Lakenheath US airman's deployment spurs effort to aid Maasai village in Kenya
RAF MILDENHALL, England — An encounter with a Maasai tribesman during a deployment to Kenya created a lasting bond for Air Force Tech. Sgt. Fariht Gomez, who is spearheading a grassroots effort to get supplies to a village whose economy was hit hard by the coronavirus pandemic.
Gomez, who is based at RAF Lakenheath in England, first visited the Maasai Mara National Reserve in 2018 while deployed to Kenya on a civil engineering construction mission. The villagers there, many of whom lived in homes built from sticks and mud with grass-thatched roofs, made a deep impression.
At the time, the people living near the Oseki Mara Camp were trying to build a school. Gomez made a donation after talking with Dennis Shinka, the camp's co-owner and host.
“His drive and need resonated with me on a personal level,” Gomez said.
Now the village, which relies on tourism as a main source of income, is trying to rebound once again.
“2020 was an especially bad year for us,” said Shinka, whose camp helps support multiple villages. “Apart from the total shutdown of tourism, we also lost thousands of livestock to a foot and mouth (disease) outbreak.”
The donations “slowly but surely helped us rebuild our lives,” Shinka said.
The village that Gomez supports has a little over 400 people and is part of a larger community of nearby villages.
“Over the last couple of years, the local tribesman and I built a good rapport,” Gomez said. “The school they built not too long ago has been destroyed by a fire. Knowing that I cannot support [them] every time they need, due to financial constraints or my personal life, weighs on me from time to time. All the same, I try to support them when I can.”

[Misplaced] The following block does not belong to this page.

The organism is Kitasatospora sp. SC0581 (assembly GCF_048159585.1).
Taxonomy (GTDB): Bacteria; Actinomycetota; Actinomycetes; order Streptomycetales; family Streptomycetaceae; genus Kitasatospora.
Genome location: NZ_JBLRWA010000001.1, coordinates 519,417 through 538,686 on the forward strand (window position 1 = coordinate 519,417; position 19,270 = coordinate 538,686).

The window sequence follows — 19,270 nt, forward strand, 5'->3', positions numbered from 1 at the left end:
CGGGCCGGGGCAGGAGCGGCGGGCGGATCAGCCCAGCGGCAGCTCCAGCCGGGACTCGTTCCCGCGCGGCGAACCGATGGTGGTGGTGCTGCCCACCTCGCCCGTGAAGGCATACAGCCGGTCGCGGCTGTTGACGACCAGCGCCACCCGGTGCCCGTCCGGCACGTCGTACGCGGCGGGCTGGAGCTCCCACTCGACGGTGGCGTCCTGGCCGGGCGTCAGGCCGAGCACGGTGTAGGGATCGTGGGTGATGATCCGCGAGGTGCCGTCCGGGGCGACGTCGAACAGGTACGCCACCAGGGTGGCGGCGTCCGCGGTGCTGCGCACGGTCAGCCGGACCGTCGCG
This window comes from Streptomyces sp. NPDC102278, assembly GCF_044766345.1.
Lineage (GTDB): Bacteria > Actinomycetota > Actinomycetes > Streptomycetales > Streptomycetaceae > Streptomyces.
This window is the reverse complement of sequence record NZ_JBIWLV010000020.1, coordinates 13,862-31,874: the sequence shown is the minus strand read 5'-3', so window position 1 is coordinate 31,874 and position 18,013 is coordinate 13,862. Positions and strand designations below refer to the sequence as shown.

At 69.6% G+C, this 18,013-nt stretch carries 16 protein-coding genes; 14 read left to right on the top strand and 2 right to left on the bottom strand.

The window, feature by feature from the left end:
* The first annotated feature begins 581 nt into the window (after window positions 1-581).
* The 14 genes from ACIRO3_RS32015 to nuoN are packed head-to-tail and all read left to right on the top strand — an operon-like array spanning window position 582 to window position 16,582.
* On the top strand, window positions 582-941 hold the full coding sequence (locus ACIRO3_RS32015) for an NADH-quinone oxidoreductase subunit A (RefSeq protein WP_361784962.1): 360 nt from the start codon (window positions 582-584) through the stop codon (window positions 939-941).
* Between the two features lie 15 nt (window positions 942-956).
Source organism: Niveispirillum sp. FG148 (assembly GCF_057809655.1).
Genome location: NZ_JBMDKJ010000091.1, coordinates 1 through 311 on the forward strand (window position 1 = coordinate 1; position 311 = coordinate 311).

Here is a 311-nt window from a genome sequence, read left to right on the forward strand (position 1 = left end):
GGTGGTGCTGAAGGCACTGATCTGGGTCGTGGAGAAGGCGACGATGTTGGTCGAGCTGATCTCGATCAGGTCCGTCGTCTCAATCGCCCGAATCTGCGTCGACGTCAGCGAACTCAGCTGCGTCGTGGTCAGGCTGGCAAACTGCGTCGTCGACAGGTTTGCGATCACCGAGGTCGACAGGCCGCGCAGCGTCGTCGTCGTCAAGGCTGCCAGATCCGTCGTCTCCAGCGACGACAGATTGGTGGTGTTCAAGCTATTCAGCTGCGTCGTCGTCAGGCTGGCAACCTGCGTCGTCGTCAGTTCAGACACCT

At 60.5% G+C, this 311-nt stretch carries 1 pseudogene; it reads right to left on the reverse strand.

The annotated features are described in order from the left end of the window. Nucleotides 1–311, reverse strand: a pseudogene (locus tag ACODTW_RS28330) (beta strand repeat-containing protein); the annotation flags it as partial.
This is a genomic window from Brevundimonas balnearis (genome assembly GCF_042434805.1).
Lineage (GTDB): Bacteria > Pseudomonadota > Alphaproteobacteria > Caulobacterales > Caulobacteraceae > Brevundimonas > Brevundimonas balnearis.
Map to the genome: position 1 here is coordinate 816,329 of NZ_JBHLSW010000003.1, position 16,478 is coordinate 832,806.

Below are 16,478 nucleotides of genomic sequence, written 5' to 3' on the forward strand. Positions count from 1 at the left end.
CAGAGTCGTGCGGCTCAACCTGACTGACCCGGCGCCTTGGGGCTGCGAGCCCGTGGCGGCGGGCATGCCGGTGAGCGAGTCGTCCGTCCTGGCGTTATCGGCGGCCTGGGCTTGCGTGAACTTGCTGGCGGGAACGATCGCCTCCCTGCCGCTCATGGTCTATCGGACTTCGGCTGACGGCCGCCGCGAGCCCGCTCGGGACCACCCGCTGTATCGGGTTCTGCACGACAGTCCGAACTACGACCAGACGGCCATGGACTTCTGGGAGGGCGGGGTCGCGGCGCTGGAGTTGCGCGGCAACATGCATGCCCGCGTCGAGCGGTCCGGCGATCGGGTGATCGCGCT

In early 2020, Gomez moved to RAF Lakenheath, which was when he saw the need to “go big” with his fundraising.
“I hoped that with social media and wing support we would be able to deliver aid that would not only help with their education and lifestyle, but also with (personal protective equipment) to combat the pandemic,” he said.
Gomez set up collection points around the base and asked people to drop off items at their convenience. He collected around two tons of supplies, including clothing, shoes, school supplies and PPE.
The amount of supplies collected was greater than any previous year, which brought up another problem: the cost.
The bill for sending supplies came to around $5,000. Gomez’s friend, Tech. Sgt. Stephanie Hunt, suggested he start a GoFundMe page to help with the costs.
“Even though he did not receive the full amount requested, around $2,000, it is still better than him spending the full amount himself,” Hunt said.
The Maasai villages in the area are grateful for Gomez’s help, Shinka said.
“From his (first) visit, Gomez did promise to support the community,” Shinka said. “We are very happy he kept his promise.”